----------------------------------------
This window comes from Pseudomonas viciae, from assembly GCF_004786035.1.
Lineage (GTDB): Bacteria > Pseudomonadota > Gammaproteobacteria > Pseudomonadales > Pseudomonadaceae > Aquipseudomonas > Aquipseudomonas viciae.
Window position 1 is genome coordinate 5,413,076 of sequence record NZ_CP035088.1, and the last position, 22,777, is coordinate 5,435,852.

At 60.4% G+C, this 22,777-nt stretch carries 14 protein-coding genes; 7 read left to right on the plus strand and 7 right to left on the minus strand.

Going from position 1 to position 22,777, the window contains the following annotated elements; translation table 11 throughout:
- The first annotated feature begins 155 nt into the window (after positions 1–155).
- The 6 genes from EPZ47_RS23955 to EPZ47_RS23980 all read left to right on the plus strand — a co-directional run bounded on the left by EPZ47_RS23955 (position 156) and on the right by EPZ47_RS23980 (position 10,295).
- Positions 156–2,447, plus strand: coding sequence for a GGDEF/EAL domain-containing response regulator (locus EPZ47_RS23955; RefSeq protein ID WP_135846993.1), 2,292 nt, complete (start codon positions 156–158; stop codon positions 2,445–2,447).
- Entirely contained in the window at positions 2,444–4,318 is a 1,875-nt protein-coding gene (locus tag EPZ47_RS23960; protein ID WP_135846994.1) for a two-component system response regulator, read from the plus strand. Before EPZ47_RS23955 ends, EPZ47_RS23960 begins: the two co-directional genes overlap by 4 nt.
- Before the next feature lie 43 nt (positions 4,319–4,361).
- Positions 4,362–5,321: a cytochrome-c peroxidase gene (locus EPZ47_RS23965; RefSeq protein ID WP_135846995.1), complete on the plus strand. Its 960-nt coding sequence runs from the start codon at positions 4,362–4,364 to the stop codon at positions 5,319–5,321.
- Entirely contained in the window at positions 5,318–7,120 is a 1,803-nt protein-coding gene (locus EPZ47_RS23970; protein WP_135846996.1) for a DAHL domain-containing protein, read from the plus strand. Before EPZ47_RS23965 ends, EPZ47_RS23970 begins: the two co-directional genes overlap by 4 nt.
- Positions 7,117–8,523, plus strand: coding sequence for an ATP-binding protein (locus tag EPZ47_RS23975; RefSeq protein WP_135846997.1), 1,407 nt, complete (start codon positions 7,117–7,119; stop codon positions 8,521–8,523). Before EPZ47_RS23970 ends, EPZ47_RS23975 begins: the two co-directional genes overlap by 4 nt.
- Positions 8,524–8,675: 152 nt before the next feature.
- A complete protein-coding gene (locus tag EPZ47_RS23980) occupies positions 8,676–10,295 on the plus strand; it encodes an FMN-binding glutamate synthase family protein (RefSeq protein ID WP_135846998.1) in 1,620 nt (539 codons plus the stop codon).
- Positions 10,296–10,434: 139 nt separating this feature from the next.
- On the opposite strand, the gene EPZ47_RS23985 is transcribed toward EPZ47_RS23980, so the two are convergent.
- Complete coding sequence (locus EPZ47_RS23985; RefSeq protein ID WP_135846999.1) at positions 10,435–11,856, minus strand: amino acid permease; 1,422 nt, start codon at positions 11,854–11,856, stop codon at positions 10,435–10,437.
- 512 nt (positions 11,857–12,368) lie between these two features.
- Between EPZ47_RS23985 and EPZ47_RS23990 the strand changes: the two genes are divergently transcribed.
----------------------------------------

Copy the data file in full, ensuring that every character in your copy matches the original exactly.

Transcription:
This window comes from Pseudomonas viciae, from assembly GCF_004786035.1.
Lineage (GTDB): Bacteria > Pseudomonadota > Gammaproteobacteria > Pseudomonadales > Pseudomonadaceae > Aquipseudomonas > Aquipseudomonas viciae.
Window position 1 is genome coordinate 5,413,076 of sequence record NZ_CP035088.1, and the last position, 22,777, is coordinate 5,435,852.

At 60.4% G+C, this 22,777-nt stretch carries 14 protein-coding genes; 7 read left to right on the plus strand and 7 right to left on the minus strand.

Going from position 1 to position 22,777, the window contains the following annotated elements; translation table 11 throughout:
- The first annotated feature begins 155 nt into the window (after positions 1–155).
- The 6 genes from EPZ47_RS23955 to EPZ47_RS23980 all read left to right on the plus strand — a co-directional run bounded on the left by EPZ47_RS23955 (position 156) and on the right by EPZ47_RS23980 (position 10,295).
- Positions 156–2,447, plus strand: coding sequence for a GGDEF/EAL domain-containing response regulator (locus EPZ47_RS23955; RefSeq protein ID WP_135846993.1), 2,292 nt, complete (start codon positions 156–158; stop codon positions 2,445–2,447).
- Entirely contained in the window at positions 2,444–4,318 is a 1,875-nt protein-coding gene (locus tag EPZ47_RS23960; protein ID WP_135846994.1) for a two-component system response regulator, read from the plus strand. Before EPZ47_RS23955 ends, EPZ47_RS23960 begins: the two co-directional genes overlap by 4 nt.
- Before the next feature lie 43 nt (positions 4,319–4,361).
- Positions 4,362–5,321: a cytochrome-c peroxidase gene (locus EPZ47_RS23965; RefSeq protein ID WP_135846995.1), complete on the plus strand. Its 960-nt coding sequence runs from the start codon at positions 4,362–4,364 to the stop codon at positions 5,319–5,321.
- Entirely contained in the window at positions 5,318–7,120 is a 1,803-nt protein-coding gene (locus EPZ47_RS23970; protein WP_135846996.1) for a DAHL domain-containing protein, read from the plus strand. Before EPZ47_RS23965 ends, EPZ47_RS23970 begins: the two co-directional genes overlap by 4 nt.
- Positions 7,117–8,523, plus strand: coding sequence for an ATP-binding protein (locus tag EPZ47_RS23975; RefSeq protein WP_135846997.1), 1,407 nt, complete (start codon positions 7,117–7,119; stop codon positions 8,521–8,523). Before EPZ47_RS23970 ends, EPZ47_RS23975 begins: the two co-directional genes overlap by 4 nt.
- Positions 8,524–8,675: 152 nt before the next feature.
- A complete protein-coding gene (locus tag EPZ47_RS23980) occupies positions 8,676–10,295 on the plus strand; it encodes an FMN-binding glutamate synthase family protein (RefSeq protein ID WP_135846998.1) in 1,620 nt (539 codons plus the stop codon).
- Positions 10,296–10,434: 139 nt separating this feature from the next.
- On the opposite strand, the gene EPZ47_RS23985 is transcribed toward EPZ47_RS23980, so the two are convergent.
- Complete coding sequence (locus EPZ47_RS23985; RefSeq protein ID WP_135846999.1) at positions 10,435–11,856, minus strand: amino acid permease; 1,422 nt, start codon at positions 11,854–11,856, stop codon at positions 10,435–10,437.
- 512 nt (positions 11,857–12,368) lie between these two features.
- Between EPZ47_RS23985 and EPZ47_RS23990 the strand changes: the two genes are divergently transcribed.